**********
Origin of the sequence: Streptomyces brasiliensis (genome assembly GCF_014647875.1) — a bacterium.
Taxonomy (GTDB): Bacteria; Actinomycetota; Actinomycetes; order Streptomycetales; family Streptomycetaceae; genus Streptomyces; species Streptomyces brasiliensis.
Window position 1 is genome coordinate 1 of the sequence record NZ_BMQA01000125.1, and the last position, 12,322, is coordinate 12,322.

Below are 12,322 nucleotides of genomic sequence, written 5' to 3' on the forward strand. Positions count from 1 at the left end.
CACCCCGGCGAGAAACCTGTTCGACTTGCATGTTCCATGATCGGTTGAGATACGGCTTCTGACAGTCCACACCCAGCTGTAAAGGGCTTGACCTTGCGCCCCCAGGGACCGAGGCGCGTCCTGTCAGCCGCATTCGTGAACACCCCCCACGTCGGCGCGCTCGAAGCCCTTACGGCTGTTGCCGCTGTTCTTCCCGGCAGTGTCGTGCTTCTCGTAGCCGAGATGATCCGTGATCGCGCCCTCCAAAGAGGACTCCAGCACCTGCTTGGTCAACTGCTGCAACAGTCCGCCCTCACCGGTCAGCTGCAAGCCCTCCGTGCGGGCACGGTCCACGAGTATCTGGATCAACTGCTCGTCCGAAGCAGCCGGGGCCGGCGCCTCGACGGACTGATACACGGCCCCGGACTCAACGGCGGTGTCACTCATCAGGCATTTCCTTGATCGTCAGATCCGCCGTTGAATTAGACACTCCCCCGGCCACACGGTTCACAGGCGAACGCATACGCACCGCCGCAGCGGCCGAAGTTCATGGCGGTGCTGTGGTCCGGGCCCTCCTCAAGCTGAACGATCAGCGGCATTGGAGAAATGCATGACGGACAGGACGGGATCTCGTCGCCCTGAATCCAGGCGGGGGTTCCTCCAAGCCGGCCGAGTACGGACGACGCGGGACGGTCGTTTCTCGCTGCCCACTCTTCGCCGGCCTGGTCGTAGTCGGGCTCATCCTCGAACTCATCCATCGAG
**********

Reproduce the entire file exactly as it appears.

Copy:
Origin of the sequence: Streptomyces brasiliensis (genome assembly GCF_014647875.1) — a bacterium.
Taxonomy (GTDB): Bacteria; Actinomycetota; Actinomycetes; order Streptomycetales; family Streptomycetaceae; genus Streptomyces; species Streptomyces brasiliensis.
Window position 1 is genome coordinate 1 of the sequence record NZ_BMQA01000125.1, and the last position, 12,322, is coordinate 12,322.

Below are 12,322 nucleotides of genomic sequence, written 5' to 3' on the forward strand. Positions count from 1 at the left end.
CACCCCGGCGAGAAACCTGTTCGACTTGCATGTTCCATGATCGGTTGAGATACGGCTTCTGACAGTCCACACCCAGCTGTAAAGGGCTTGACCTTGCGCCCCCAGGGACCGAGGCGCGTCCTGTCAGCCGCATTCGTGAACACCCCCCACGTCGGCGCGCTCGAAGCCCTTACGGCTGTTGCCGCTGTTCTTCCCGGCAGTGTCGTGCTTCTCGTAGCCGAGATGATCCGTGATCGCGCCCTCCAAAGAGGACTCCAGCACCTGCTTGGTCAACTGCTGCAACAGTCCGCCCTCACCGGTCAGCTGCAAGCCCTCCGTGCGGGCACGGTCCACGAGTATCTGGATCAACTGCTCGTCCGAAGCAGCCGGGGCCGGCGCCTCGACGGACTGATACACGGCCCCGGACTCAACGGCGGTGTCACTCATCAGGCATTTCCTTGATCGTCAGATCCGCCGTTGAATTAGACACTCCCCCGGCCACACGGTTCACAGGCGAACGCATACGCACCGCCGCAGCGGCCGAAGTTCATGGCGGTGCTGTGGTCCGGGCCCTCCTCAAGCTGAACGATCAGCGGCATTGGAGAAATGCATGACGGACAGGACGGGATCTCGTCGCCCTGAATCCAGGCGGGGGTTCCTCCAAGCCGGCCGAGTACGGACGACGCGGGACGGTCGTTTCTCGCTGCCCACTCTTCGCCGGCCTGGTCGTAGTCGGGCTCATCCTCGAACTCATCCATCGAG